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Can we provide remote situational awareness for unattended aerodromes?


In this article published in Ascent e-magazine, Airways International’s Head of Aviation Services, Greg Tyrrell, shares insights around key issues and developments for our organisation and the Air Traffic Management (ATM) industry.

Situational awareness at remote unattended aerodromes poses a raft of challenges for air navigation service providers globally.

Imagine a small uncontrolled aerodrome in amongst mountainous terrain, hundreds of kilometres away from a main town or city.

Think Milford Sound, 287km drive from the tourist mecca of Queenstown in the South Island of New Zealand. It’s remote, but a popular tourist destination – not enough air traffic for a controlled service, but plenty of tourist operators and recreational pilots buzzing around daily in fixed wing aircraft and helicopters, with high volumes of traffic at peak times. Throw in a handful of drones a day and you have a potentially high risk aviation environment in uncontrolled airspace.

The financial viability and sustainability of providing an aerodrome Flight Information Service in such a location is critical for air navigation service providers – in the case of Milford, Flight Information Officers (A/FIO) commute from Queenstown to deliver the service, dealing with long hours and fatigue, transient accommodation, and often adverse weather.

It was these kinds of concerns that sparked Airways International to consider the viability of a remote aerodrome situational awareness tool – utilising dynamic data feeds such as air traffic data from Airways’ ATM system, aeronautical information from PreFlight, uncrewed aircraft information from AirShare, and weather information from MetService.

Time for a proof of concept

Leveraging the innovation behind the PreFlight and Flight Advisor dynamic mapping tools for use by New Zealand pilots, Airways International set about building a proof-of-concept/prototype, consisting of two major components – a representative airfield, and the technology solution at a remote location. The prototype was developed in just three months.

The representative airfield was Kapiti Airport at Paraparaumu in New Zealand, and the remote location was in the Aeropath offices in Wellington, where multiple information feeds were integrated.

At the airfield, two high definition cameras were set up to capture live video feeds of the aerodrome, with data sent via 5G to the remote location in central Wellington. The result? We proved that we could provide remote situational awareness for an aerodrome that could be used by a Flight Service operator working from a remote location – and also in various other applications, with the aim to enhance safety.

Taking it to the people

Stakeholder engagement was critical for the next step in the process – to demonstrate the technology and gather feedback around its use from groups of people who would be either end users of the technology, or involved in its operation in some way.

We like to call it “The Wisdom of the Crowd”… bringing groups of people together to understand the problem or challenge; try out the proposed solution in the form of a prototype; and then feed back to us on any and all aspects of the technology to help inform its future development. Here’s who we engaged in the process:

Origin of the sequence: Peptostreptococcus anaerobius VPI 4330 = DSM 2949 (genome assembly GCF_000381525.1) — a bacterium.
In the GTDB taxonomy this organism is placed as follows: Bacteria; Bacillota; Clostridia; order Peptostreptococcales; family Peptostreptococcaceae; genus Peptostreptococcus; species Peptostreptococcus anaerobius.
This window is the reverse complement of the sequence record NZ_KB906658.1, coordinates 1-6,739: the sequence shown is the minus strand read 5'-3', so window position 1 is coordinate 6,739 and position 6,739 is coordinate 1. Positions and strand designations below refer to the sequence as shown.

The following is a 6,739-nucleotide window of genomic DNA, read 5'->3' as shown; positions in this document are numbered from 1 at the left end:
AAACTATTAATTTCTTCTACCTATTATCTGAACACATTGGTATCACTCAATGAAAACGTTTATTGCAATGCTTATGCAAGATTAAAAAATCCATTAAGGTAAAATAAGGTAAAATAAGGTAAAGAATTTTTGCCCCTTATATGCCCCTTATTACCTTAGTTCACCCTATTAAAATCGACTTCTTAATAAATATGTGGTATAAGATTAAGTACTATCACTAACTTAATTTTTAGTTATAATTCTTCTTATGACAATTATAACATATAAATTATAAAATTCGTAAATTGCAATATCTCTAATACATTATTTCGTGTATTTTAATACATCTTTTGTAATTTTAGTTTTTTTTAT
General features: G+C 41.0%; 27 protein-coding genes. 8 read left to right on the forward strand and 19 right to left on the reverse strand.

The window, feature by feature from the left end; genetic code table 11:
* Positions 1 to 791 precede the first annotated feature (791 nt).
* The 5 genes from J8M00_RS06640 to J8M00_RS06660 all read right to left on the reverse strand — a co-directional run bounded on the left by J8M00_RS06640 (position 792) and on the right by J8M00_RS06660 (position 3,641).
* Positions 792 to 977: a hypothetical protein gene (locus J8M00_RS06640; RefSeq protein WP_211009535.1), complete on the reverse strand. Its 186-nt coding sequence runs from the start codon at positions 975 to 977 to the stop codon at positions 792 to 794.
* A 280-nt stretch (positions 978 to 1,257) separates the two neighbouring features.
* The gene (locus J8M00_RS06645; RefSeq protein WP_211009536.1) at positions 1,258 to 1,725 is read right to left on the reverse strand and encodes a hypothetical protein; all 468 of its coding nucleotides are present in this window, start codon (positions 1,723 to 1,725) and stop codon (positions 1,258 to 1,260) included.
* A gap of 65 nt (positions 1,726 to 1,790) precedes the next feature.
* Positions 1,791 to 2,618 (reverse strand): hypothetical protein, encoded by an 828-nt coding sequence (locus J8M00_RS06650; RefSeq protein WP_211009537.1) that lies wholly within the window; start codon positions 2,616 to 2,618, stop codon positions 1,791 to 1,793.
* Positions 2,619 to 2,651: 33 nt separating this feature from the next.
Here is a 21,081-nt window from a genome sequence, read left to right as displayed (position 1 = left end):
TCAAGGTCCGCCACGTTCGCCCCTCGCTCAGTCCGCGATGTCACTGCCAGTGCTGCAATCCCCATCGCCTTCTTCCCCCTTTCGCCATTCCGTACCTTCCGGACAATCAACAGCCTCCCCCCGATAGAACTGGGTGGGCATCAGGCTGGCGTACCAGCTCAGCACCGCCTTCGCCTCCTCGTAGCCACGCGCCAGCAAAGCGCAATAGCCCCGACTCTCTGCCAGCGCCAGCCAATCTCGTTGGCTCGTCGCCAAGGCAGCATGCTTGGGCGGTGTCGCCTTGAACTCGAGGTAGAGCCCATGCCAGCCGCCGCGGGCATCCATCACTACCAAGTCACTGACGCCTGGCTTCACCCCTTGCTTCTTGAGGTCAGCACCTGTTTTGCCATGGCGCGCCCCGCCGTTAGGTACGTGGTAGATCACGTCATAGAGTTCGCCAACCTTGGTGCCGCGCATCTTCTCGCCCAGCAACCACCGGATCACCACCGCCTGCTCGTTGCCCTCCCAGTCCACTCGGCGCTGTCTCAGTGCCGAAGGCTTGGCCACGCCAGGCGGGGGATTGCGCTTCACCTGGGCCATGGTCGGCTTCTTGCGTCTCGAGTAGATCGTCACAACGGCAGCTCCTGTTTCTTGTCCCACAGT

• Airways: ATS Managers, Aerodrome Flight Information Officers, the Technology Group, ALPA (union) representatives
  • External to Airways: The Milford User Group, the Civil Aviation Authority’s Aviation Services group.
  • Over the period of about four weeks, the above stakeholders spent time interacting with the prototype, with a view to providing rich feedback that could help to further enhance the solution.

What did we learn, and what’s next?

Throughout this process we learned the critical value of engaging stakeholders early in development, to help enhance solutions by honing in on customer challenges and pain points. It’s all part of the culture of innovation within our business – our people take their innovation & continuous improvement mindset into the development of our solutions, and set their focus on really understanding our customers’ needs.

Since launching the prototype and going through the stakeholder engagement process, we’ve been interacting with operators at unattended regional aerodromes throughout New Zealand, to understand how the technology could enhance safety for their operations. Face-to-face engagement with these operators has been hugely important as we work to inform and educate them on how the use of this technology could support remote situational awareness at unattended aerodromes.

From our own research & discovery, and discussions with operators, we’ve learned that there are many options to explore in this area. Provision of remote aerodrome flight information tools and/or services will be an evolution, not a revolution. We intend to gradually introduce the technology to all stakeholders (FIO, company, pilot) and develop experience at each level to determine the way forward.

We’re looking forward to seeing what the future holds in this space – and how Airways International can play a part in it.

Digital AFIS picRemote situational awareness tool for unattended aerodromes

Remote Aerodrome Situational AwarenessSituational awareness solution – inputs and outputs